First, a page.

Can Sea Salt Really Help Treat Acne?

Has your acne-prone skin ever miraculously cleared up while you were on a beach vacation? Maybe at the time you attributed it to the extra sunshine and lower stress, but possibly the secret to your clear complexion was the sea salt from the ocean.

What exactly is sea salt? Very simply, it's the salt found in our ocean's seawater, which can be extracted and is often used in cooking. Natural sea salt is packed with minerals like sodium, magnesium, calcium, and potassium and, in addition to your kitchen cabinet, is also found in skincare and bath products (via Byrdie).

In 2021, one TikTok user shared a video that quickly racked up over 4 million views, claiming a simple combination of sea salt and water completely cleared up her acne. But, just because something goes viral, does it mean that it works? We looked into the trending DIY skincare solution to find out if, in fact, sea salt can help treat acne.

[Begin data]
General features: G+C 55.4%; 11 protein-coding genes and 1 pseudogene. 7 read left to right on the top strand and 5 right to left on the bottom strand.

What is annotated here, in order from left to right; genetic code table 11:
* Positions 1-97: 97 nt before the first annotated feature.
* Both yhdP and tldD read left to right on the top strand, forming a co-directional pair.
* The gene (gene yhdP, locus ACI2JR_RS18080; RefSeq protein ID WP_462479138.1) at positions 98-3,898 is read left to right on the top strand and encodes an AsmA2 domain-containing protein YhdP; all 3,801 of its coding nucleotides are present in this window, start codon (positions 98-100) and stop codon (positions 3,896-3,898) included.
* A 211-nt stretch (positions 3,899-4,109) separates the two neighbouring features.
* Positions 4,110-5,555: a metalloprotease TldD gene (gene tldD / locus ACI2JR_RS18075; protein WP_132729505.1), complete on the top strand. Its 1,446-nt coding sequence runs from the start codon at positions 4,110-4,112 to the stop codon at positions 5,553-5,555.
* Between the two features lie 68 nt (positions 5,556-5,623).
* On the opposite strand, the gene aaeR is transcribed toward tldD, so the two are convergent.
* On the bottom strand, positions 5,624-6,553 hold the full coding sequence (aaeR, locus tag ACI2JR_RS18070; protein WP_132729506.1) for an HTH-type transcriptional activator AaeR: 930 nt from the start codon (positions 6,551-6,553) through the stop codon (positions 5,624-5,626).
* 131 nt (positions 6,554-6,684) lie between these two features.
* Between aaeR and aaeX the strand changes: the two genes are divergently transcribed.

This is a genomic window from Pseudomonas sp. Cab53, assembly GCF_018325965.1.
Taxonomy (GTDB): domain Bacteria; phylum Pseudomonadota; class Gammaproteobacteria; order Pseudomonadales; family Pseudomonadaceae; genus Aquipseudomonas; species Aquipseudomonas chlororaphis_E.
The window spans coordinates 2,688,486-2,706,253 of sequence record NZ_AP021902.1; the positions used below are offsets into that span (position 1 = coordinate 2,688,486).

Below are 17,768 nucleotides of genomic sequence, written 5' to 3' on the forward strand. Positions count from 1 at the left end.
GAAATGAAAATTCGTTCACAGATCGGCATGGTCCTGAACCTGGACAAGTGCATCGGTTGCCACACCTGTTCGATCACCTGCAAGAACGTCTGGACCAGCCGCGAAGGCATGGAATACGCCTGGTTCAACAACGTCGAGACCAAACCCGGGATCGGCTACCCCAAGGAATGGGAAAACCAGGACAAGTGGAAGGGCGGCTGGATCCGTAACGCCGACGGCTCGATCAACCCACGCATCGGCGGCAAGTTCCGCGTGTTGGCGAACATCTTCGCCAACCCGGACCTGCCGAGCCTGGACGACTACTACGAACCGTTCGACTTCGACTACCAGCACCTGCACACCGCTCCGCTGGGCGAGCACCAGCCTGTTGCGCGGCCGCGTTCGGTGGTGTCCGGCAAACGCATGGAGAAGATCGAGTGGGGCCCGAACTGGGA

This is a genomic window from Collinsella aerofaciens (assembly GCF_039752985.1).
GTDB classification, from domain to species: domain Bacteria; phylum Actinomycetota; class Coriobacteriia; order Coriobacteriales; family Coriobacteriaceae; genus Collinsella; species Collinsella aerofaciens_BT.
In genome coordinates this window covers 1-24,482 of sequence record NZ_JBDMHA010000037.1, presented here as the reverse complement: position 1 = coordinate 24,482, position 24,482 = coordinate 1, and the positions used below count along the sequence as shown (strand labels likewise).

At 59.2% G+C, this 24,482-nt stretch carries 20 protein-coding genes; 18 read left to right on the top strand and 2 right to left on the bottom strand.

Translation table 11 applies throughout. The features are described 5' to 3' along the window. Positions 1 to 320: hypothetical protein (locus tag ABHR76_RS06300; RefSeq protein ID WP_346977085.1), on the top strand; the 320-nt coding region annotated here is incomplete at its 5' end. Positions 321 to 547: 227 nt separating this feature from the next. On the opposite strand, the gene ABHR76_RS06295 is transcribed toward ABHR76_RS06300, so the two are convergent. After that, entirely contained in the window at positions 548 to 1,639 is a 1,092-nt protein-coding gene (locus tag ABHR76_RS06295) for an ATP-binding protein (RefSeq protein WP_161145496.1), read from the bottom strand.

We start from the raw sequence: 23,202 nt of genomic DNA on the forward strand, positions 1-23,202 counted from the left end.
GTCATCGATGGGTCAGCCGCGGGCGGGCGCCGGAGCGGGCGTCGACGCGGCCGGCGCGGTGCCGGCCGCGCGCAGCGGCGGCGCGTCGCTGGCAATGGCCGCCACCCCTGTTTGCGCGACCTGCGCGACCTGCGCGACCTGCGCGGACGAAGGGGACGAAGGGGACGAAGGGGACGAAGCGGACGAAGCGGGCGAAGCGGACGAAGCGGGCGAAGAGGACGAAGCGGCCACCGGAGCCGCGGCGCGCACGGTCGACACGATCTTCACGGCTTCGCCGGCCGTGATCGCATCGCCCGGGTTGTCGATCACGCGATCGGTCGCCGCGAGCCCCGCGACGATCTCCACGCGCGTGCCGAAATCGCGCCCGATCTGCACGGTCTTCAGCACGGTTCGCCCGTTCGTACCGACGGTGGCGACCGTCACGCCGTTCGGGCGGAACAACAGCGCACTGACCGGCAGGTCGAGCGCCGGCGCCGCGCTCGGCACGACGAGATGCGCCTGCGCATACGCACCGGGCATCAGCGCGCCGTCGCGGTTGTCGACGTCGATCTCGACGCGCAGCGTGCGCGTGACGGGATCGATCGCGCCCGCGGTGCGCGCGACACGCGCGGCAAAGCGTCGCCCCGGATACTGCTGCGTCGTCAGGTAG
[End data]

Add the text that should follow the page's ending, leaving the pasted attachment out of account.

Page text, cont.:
Sea salt hasn't been researched for acne

Anecdotally, sea salt has been said to have general anti-inflammatory and antibacterial properties. However, Claire Chang, a board-certified dermatologist in New York City, told Byrdie, "There's limited evidence in the scientific literature about sea salt's benefits. And there have been no studies on its benefits for the treatment of acne." Sea salt is also known to pull out moisture and extra oils, so theoretically, it could also dry out pimples. But over-drying and irritation are where this ingredient can take the wrong turn, says Dr. Robert Paull of theĀ Center for Dermatology and Laser Skin Surgery. Basically, it's easy to slip up when using sea salt for acne, so it may be best to look for better-researched methods.

In the end, the likely reason your skin cleared up on your vacation was a combination of factors, like the extra sun and lowered stress, and the added minerals like magnesium in the ocean water. A DIY sea salt mist won't likely be the end-all be-all for your acne issues, especially since at-home remedies can be risky and will probably never match the effects of water from the sea. But, if you still feel the urge to test out sea salt on your skin for yourself, try a face mist instead of a salt-infused exfoliator.